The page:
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Lead picture[edit]

The lead picture is great BUT I can't actually see the scaffolding unless the picture in much, much bigger. The fancy way to deal with this would be an little inset that shows a small portion of the picture, magnified many times. Any photoshop skills out there? ike9898 14:17, 18 March 2006 (UTC)Reply[reply]

scaffolding material[edit]

Steel scaffolding, Q235/Q345

Two-Types of Scaffolds[edit]

There are two types of scaffolding. Suspended and supported. Supported scaffolds are built and designed above their supporting structure (think pipe frame scaffold). Suspended scaffolds are built and designed below their supporting structure (think window washing scaffold). —Preceding unsigned comment added by (talk) 20:18, 16 January 2008 (UTC)Reply[reply]

There is not much detail on types of scaffold. There should be more detail included as far as frame scaffold, tube and clamp (including types of clamps used), and multipurpose utility (used to hang drywall type) scaffolding. Fsabelhaus (talk) 15:02, 22 September 2011 (UTC)Reply[reply]

   I don't think that the latter is really considered scaffolding (talk)  —Preceding comment was added at 02:41, 19 March 2008 (UTC)Reply[reply] 

swivel beam clamps[edit]

why is it so hard to find out about the swivel beam clamp. —Preceding unsigned comment added by (talk) 06:46, 4 September 2008 (UTC)Reply[reply]

Answer: You can contact Qingdao scaffolding: the biggest scaffolding coupler/clamps manufacturer and supplier in China, can supply swivel beam clamp. —Preceding unsigned comment added by (talk) 15:17, 22 November 2010 (UTC)Reply[reply]

scaffolding offshore[edit]

i would like to find out more about the scaffolding used offshoreInsert non-formatted text here —Preceding unsigned comment added by (talk) 08:03, 19 November 2008 (UTC)Reply[reply]

Image copyright problem with File:Sphinx in 1925.jpg[edit]

The image File:Sphinx in 1925.jpg is used in this article under a claim of fair use, but it does not have an adequate explanation for why it meets the requirements for such images when used here. In particular, for each page the image is used on, it must have an explanation linking to that page which explains why it needs to be used on that page. Please check

  • That there is a non-free use rationale on the image's description page for the use in this article.
  • That this article is linked to from the image description page.

This is an automated notice by FairuseBot. For assistance on the image use policy, see Wikipedia:Media copyright questions. --11:18, 18 February 2009 (UTC)Reply[reply]

hanging scaffolding[edit]

trying to find any information about hanging scaffolds. not suspended scaffolding or swing stages, but hanging scaffolding that gets its support from beams. basically building from the top down using beam clamps. —Preceding unsigned comment added by (talk) 21:46, 23 July 2010 (UTC)Reply[reply]

Ancient Africans[edit]

"The ancient Africans have also used wooden scaffoldings to support mosques." --LOL...Mosques were not around during the "ancient" period. Islam let alone African adherents to Islam did not become widespread to well after 600AD. This is not "ancient." (talk) 03:23, 3 January 2011 (UTC)Reply[reply]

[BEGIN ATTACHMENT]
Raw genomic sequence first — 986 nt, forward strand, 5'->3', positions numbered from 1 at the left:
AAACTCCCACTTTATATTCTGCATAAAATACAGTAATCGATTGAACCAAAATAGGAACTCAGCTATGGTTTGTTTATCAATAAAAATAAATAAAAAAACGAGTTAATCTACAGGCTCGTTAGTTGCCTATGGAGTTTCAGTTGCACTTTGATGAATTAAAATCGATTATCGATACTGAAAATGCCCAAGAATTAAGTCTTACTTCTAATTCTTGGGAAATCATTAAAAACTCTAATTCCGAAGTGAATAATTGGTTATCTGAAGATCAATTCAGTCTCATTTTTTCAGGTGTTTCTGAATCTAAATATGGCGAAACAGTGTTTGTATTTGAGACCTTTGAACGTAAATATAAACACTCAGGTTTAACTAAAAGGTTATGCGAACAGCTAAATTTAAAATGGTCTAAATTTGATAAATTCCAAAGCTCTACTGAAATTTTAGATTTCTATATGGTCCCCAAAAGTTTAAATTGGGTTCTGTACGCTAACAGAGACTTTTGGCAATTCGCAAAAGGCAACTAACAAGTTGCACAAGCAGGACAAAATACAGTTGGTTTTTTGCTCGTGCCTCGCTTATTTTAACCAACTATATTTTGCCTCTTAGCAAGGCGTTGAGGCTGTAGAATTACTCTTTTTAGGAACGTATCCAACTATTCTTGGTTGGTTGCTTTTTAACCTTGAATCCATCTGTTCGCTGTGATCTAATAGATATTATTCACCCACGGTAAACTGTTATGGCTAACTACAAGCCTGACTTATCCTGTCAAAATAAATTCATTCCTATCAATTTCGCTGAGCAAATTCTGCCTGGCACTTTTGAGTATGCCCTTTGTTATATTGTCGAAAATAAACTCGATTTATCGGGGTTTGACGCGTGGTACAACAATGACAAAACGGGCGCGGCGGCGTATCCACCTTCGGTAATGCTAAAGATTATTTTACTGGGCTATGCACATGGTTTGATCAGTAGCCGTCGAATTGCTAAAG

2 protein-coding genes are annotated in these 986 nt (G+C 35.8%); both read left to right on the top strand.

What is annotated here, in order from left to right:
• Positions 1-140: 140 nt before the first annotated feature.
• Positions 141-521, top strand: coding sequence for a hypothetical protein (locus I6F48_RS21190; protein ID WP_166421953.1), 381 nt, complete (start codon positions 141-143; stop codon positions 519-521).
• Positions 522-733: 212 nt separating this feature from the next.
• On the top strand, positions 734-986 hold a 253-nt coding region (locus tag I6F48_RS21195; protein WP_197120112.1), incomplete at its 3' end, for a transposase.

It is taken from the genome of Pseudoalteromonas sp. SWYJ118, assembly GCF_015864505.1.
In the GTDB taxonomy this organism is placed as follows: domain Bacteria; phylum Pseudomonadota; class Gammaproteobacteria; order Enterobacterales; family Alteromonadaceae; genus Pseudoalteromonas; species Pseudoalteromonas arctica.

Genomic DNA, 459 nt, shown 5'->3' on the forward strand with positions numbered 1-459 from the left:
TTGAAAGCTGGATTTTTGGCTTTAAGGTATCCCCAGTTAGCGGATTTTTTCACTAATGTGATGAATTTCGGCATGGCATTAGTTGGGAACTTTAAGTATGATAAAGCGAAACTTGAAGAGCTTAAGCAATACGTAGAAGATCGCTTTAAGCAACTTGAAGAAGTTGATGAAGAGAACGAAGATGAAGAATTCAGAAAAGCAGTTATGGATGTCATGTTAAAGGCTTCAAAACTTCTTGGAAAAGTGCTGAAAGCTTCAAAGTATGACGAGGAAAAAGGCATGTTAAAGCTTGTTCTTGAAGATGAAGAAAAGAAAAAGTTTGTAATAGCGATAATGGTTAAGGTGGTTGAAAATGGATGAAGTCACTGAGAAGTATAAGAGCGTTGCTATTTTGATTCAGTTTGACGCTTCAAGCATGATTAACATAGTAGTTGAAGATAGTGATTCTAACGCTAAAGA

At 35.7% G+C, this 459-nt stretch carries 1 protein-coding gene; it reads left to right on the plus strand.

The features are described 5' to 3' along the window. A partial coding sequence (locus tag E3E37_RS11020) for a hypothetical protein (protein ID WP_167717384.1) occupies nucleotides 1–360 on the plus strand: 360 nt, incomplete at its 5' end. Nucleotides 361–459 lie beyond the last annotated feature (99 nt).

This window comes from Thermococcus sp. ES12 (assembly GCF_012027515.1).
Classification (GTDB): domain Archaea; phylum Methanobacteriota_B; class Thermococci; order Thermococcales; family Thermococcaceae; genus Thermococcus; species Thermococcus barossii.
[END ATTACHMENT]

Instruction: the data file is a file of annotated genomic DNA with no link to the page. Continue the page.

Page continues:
As far as I'm aware, they are never known as poles in the trade, but tubes. I intend to replace the use of the word 'pole' with 'tube' where appropriate. Markb (talk) 11:25, 18 February 2011 (UTC)Reply[reply]

Tubes weren't used before the 1920s, cross-skilled from 2" water pipes. Before that, bamboo would have been known as poles, and was still in use in the Royal Engineers in the 1960s.

Merger proposal[edit]

I propose that Bamboo scaffolding be merged into [Scaffolding]]. In the Scaffolding article, there is a Specialty scaffolding section, listing numerous types of scaffolding, none of which has it's own article, except for Bamboo. I see no reason why Bamboo scaffolding needs its own article, unless there is going to be an individual article written for each type of scaffolding. SarrCat ∑;3 01:25, 7 February 2015 (UTC)Reply[reply]

Of course bamboo scaffolding should be merged into this main article on scaffolding. In Southeast Asia the question would lead to the response "What? You mean there are other types of scaffolding?" — Preceding unsigned comment added by R.d.noonan (talkcontribs) 04:02, 18 January 2016 (UTC)Reply[reply]

Agreed and  Done

External links modified[edit]

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Chemical "scaffolding"[edit]

The article Salvinorin A links to this page when discussing the possible use of Salvinorin as a "scaffold" for other drug syntheses. Should a section talking about molecular scaffolds be added, or made into its own article? Or the link to this page removed from the Salvinorin article.

Best, Ths17sbu21 (talk) 15:45, 31 January 2020 (UTC)Reply[reply]

Bamboo scaffolding picture[edit]

I'm a rope-worker, that's not nylon rope, but nylon zip ties.

Mediaeval scaffolding[edit]

The common size of scaffolding indents in tower walls of the late mediaeval indicates a standardised support system, although full details are unknown.

Wiki Education assignment: Content Area Literacy[edit]

This article was the subject of a Wiki Education Foundation-supported course assignment, between 17 January 2023 and 6 May 2023. Further details are available on the course page. Student editor(s): Megamac1616 (article contribs).

— Assignment last updated by Megamac1616 (talk) 19:40, 9 April 2023 (UTC)Reply[reply]

Bamboo scaffolding connections[edit]

How are they made? · · · Peter Southwood (talk): 19:10, 7 June 2023 (UTC)Reply[reply]